• EXVB Eca and EAXVB Eca : 12xD

  • EXAVB Cca and SXAVB Cca : 15xD

For unarmoured cables only, a reduction of the bending radius by 50% is allowed by the construction standards during installation, provided that the following are all applicable:

  • by a skilled worker

  • single  bending, for example at a termination

  • the cable is at a temperature of not less than 30 °C or adequately heated up to 30 °C

  • and cable is bent by means of a template or preformed rollers.

The cable should be bent around an imaginary circle whose radius is at least the bending radius of your cable.

Bending radius

Let us take as an example an XVB Cca 4G95 mm² of which

  • bending radius as stated on the technical datasheet = 12 x D

  • nominal exterior diameter = 35 mm (this must always be verified on the cable itself)

  • So: 12 x 35 mm = 420 mm.

This 420 mm is the minimum bending radius. The XVB Cca 4G95 mm² can be bent according to a circle with as smallest permissible radius 420 mm.

The bending radius expresses the smallest possible bend with which one can safely bend a cable without kinking, damaging or shortening its life span.  The smaller the bending radius, the shorter bends you can make.

The bending radius is usually expressed as a multiple of the outer diameter of the cable, for example: 4xD or 12xD where "D" is the outer diameter of the cable. Sometimes this is already calculated specifically for your cable and is then expressed as a value in mm. Bending radii vary according to the cable type and the section. The bending radius that applies to a particuler cable is stated in its technical data sheet.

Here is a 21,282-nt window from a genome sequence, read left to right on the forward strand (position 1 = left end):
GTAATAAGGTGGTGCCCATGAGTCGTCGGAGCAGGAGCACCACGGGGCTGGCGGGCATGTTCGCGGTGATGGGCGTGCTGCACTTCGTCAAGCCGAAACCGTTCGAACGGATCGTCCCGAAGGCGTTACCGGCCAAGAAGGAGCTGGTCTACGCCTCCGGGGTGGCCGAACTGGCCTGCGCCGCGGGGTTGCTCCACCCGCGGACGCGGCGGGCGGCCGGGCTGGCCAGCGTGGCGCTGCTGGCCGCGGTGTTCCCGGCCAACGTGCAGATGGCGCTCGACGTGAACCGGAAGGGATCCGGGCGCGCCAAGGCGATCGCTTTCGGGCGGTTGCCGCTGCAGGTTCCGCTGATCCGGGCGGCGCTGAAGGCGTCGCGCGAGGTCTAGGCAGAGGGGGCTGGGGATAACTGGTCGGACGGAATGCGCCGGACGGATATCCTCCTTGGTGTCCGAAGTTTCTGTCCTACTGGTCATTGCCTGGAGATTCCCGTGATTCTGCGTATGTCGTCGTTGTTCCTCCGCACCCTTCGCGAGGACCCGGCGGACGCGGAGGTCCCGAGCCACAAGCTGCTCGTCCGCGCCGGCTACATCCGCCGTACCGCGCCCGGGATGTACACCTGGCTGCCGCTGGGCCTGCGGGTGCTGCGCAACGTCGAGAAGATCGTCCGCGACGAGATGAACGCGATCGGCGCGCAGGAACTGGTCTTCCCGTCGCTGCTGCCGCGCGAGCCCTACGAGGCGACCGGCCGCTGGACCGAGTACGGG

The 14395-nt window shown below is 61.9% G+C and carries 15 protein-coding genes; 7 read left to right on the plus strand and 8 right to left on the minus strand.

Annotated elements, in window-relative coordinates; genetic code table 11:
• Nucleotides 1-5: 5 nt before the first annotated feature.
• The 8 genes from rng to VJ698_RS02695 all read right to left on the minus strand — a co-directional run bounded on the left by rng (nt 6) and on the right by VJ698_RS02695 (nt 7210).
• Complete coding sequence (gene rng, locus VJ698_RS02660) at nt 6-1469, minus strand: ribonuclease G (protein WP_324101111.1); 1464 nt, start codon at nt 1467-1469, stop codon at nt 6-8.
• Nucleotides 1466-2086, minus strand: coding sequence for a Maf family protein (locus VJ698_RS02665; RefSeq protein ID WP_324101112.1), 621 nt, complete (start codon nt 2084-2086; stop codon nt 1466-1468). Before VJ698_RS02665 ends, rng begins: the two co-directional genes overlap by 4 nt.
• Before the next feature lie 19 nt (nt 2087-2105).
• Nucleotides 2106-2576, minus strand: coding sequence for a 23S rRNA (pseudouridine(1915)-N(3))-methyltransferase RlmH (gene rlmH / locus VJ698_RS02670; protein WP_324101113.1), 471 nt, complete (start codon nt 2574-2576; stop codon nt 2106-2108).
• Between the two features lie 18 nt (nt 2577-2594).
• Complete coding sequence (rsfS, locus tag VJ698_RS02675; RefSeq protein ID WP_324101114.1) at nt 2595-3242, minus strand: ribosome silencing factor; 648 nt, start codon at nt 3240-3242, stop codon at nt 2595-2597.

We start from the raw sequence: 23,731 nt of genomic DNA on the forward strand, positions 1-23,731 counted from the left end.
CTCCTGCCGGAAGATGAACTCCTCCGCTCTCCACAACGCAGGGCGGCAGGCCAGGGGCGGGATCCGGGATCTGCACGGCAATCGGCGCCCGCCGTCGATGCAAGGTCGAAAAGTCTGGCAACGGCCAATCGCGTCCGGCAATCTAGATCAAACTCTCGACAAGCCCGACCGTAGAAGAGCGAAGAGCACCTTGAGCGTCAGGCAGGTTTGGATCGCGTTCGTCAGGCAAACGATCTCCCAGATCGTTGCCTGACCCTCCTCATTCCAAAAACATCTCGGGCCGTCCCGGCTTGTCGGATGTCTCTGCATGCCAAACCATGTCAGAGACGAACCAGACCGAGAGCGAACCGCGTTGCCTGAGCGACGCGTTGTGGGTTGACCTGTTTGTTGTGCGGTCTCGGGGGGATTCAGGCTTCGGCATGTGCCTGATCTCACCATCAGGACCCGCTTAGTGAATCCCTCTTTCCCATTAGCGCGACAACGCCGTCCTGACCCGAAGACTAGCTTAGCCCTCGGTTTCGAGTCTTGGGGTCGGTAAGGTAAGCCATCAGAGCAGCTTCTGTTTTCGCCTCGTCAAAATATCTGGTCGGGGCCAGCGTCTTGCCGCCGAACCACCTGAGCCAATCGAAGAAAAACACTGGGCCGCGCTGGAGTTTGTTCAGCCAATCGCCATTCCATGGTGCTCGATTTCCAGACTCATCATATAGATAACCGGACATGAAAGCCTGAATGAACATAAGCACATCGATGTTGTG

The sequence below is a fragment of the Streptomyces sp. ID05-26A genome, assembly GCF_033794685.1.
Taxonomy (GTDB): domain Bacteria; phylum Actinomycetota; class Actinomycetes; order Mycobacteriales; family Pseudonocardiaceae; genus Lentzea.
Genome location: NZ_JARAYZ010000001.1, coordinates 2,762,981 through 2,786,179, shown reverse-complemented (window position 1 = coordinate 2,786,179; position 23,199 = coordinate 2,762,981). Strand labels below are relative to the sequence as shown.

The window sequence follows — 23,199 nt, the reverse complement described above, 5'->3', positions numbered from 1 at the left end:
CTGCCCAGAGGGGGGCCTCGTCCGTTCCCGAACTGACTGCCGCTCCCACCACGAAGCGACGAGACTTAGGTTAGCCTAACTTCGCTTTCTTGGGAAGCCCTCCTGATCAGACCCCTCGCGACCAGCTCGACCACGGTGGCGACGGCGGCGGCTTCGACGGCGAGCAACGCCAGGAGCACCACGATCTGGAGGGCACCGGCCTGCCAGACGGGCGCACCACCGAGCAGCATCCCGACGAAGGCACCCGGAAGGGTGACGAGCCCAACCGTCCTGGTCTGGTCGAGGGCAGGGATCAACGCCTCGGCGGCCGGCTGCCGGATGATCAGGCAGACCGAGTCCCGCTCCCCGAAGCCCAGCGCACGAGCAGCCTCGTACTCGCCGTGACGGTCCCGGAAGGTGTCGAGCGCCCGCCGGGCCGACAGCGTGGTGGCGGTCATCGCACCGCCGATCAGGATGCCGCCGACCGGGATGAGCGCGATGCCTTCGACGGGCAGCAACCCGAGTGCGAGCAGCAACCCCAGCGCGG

The bending radii stated always apply at an ambient temperature of (20 ± 10)°C and are always measured at the inner curvature of the cable.

Cable pulling

When laying a cable, the cable drum is unwound and the cable is led to its “location” by pulling on the end of the cable. If you pull too hard, you may damage the sheathing, or the entire cable and your installation will not be safe to operate. So, how hard can you pull on a cable?

When pulling cables, some friction between the cable and the surface is inevitable. This makes you pull harder on the cable, which inadvertently can cause damage to the cable or sheath. By using adapted cable guides and cable rolls, that friction is reduced, reducing the need for pulling force and reducing the risk of damage.

Not only the correct guidance is important, but also the correct bending radius.

  • Copper core: pulling force P = S x 50 N/mm²

  • Aluminium core: pulling force P = S x 30 N/mm²
    wherein S = sum of the section of all conductors in mm², without counting any screen or armour.

Cables should be pulled into place by using appropriate pulling devices ensuring that the pulling force is evenly distributed on the cable conductors. The maximum pulling force varies according to the device used, and the configuration of cables being pulled. The pulling force shall be permanently supervised
during the pulling procedure.

The maximum pulling force during installation is defined in the construction standards, which differentiate between pulling with a pulling head or with a pulling sleeve.

  • Cable without armour, without metal sheathing
    • Copper core: pulling force P = S x 50 N/mm²

    • Aluminium core : pulling force P = S x 30 N/mm²
      wherein S = sum of the section of all conductors in mm², without any screen

  • Cable with steel wire armour*
    • Copper core: pulling force P = D² x 9 N/mm²
      wherein D = cable diameter in mm

  • Cable with steel tape armour*
    • Copper core: pulling force P = D² x 3 N/mm²
      wherein D = cable diameter in mm

(*) values taken from the German VDE construction standards

Installation depth

Cables are usually installed at a depth ranging from 70 cm to 120 cm.

Cross-section determination

For domestic installations, the AREI/RGIE (General Regulation on Electric Installations) defines the maximum rated current of the fuses or the size of the automatic circuit breaker protecting a cable, according to the cross-sectional area of the conductors in Table 4.11.

This table does not apply to industrial installations.

Caliber of the protection devices versus cross-section